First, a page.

By Juli Minoves-Triquell (University of La Verne)

The national elections in Andorra on April 2nd resulted in a majority for the center-right governing party (Figure 1). Demòcrates per Andorra (DA), of Prime Minister Xavier Espot. With a participation of 66.93% of the 29958 electorate, DA and its allies gathered 6262 votes at the national level which represented 32.66% of the vote (Figure 2). The elections to the Andorran parliament are divided in two: half of the parliament of 28 members is elected on a national basis with a proportional system (Circumscripció nacional) and half of the parliament is elected on a first-past-the-post basis for each of the seven territorial administrations or Parishes (Circumscripció parroquial). This generally implies that some national parties might compete seeking alliances with other parties who might have a local pedigree. DA and its local allies managed to have 5 MPs elected at the national level and 12 at the parish level, for an absolute majority of 17 in the new parliament.

Figure 1. Composition of the Parliament (Consell General) by MPs elected at the national level (“Circumscripció nacional”)and at the Parish level (“Circumscripció parroquial”, FPTP)


Six main parties were competing at the national level: (1) Democrates per Andorra (DA) (with local allies Ciutadans Compromesos, Acció Comunal d’Ordino and UN) who has held the government since 2011, (2) its coalition partner since 2019 and member of liberal international Liberals d’Andorra (LA), (3) the socialist international affiliated Partit Socialdemòcrata (PS) on the left (with a coalition of leftist parties comprising Progressistes SDP +), (4) the liberal Acció party (affiliated with European ALDE party) created after a bitter leadership primary vote and a split from LA in the fall of 2022, and two other new parties (5) Concordia, with a young technocratic and professional profile and (6) Andorra Endavant, a new opposition party critical of Andorra’s EU negotiations.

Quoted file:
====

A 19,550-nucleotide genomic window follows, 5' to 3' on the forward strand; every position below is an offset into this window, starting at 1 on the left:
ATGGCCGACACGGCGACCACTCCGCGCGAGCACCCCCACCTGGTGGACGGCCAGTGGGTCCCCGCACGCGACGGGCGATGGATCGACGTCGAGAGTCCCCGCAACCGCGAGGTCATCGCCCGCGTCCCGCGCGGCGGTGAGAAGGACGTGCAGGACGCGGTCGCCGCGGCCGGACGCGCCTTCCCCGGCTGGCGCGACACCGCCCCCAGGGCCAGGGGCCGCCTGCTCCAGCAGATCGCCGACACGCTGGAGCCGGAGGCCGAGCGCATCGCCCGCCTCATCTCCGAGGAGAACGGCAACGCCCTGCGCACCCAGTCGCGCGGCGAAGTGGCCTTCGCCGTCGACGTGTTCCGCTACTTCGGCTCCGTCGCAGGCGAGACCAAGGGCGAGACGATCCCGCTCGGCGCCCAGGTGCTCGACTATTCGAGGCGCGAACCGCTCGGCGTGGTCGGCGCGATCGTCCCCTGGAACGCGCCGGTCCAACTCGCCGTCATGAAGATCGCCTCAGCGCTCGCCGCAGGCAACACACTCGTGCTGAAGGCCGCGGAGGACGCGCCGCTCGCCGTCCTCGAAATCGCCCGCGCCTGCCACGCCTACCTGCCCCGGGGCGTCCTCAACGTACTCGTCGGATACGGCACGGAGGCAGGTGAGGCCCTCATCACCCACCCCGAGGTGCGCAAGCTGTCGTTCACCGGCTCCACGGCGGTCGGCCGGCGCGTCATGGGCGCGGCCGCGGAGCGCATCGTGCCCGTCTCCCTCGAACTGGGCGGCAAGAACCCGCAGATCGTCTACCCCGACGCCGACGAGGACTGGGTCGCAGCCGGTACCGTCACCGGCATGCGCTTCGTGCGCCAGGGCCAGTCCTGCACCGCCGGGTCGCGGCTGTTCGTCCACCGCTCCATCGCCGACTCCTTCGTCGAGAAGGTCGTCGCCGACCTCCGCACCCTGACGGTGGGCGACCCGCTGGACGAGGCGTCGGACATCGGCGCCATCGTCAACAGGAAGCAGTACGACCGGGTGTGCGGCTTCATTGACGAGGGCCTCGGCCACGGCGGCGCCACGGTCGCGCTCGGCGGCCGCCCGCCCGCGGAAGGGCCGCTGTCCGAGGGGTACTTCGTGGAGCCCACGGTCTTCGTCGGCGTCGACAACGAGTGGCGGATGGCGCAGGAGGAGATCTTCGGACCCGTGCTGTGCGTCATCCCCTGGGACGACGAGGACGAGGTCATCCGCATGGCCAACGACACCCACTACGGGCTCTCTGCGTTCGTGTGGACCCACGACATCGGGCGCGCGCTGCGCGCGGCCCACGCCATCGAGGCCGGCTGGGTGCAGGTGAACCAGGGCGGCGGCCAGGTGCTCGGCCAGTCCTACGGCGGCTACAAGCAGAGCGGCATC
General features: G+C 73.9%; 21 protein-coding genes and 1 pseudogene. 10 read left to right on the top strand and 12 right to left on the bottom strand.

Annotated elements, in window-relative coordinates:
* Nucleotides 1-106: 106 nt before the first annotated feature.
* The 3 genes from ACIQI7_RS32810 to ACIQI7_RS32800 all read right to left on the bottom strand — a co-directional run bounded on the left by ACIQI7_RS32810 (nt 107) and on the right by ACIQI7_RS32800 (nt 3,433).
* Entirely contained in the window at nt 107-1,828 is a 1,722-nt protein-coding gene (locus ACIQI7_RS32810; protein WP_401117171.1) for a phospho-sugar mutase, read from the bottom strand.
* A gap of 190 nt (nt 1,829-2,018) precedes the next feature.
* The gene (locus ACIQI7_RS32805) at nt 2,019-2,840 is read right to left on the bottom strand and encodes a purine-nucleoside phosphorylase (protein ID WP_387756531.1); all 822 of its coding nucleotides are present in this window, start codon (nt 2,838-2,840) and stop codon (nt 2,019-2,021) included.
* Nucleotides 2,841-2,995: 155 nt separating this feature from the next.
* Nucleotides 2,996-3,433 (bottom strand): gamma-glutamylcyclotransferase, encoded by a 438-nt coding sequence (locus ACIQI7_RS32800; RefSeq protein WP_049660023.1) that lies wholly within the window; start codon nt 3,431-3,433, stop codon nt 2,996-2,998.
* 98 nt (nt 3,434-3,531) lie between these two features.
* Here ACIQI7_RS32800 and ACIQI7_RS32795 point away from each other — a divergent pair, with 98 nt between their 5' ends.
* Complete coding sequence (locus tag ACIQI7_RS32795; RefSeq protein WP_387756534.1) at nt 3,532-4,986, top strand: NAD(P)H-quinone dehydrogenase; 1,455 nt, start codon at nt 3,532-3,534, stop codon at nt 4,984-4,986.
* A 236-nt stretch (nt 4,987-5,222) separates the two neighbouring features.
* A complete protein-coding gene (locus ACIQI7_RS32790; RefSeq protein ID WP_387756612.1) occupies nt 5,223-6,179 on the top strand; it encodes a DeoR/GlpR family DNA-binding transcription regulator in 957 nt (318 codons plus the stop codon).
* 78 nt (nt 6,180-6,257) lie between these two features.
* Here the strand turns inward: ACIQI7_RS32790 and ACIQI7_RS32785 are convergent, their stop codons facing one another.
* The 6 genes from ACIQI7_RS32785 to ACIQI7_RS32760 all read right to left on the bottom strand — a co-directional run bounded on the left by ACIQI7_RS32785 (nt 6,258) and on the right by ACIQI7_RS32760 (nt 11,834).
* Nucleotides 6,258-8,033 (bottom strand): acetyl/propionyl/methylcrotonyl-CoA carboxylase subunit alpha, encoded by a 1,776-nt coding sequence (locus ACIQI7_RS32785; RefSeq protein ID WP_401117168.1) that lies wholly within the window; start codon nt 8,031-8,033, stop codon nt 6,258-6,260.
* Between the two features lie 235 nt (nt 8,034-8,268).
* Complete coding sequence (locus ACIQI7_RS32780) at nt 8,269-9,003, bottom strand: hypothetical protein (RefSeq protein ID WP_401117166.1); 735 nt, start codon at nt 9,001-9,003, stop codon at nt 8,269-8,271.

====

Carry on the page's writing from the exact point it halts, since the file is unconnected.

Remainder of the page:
Figure 2. Electoral results


These results confirm that Andorra’s party system continues to be a “center-right predominant party system”, using Giovanni Sartori’s concept, in which DA replaced the Liberal party after the critical elections of 2009 and 2011 and has maintained its position as the Predominant Party. DA has now an absolute majority in parliament (17 MPs vs. 11 MPs in 2019) and does not need the Liberals to govern (although one MP for the Parish of Escaldes-Engordany is from the new liberal Acció party that split from LA).

This election has been hard for the PS which is left with only three members of parliament. Although it still gathered 21.05% of the vote at the national level vs. 32.66% for DA, it was unable to win any of the first-past-the-post Parish centered elections and most importantly one of the new parties, Concòrdia, managed to gather more votes at the national level: 21.43%. Concordia is now the party in opposition with more MPs, 3 at the national level, and 2 from the Parish based election, for a total of 5, since it won the 2 allocated for the Parish of St Julià de Lòria. Some commentators have related the Concordia surge to the surge of another technocratic progressive party in the early 90s, IDN which disappeared after 1997 but a major difference is that now Concordia is the main party of the opposition and, should it expand its dominance from Sant Julia to other parishes, and consolidate its appeal through regional (communal) elections and the next national elections, it could mark a transition to a new generation of politicians.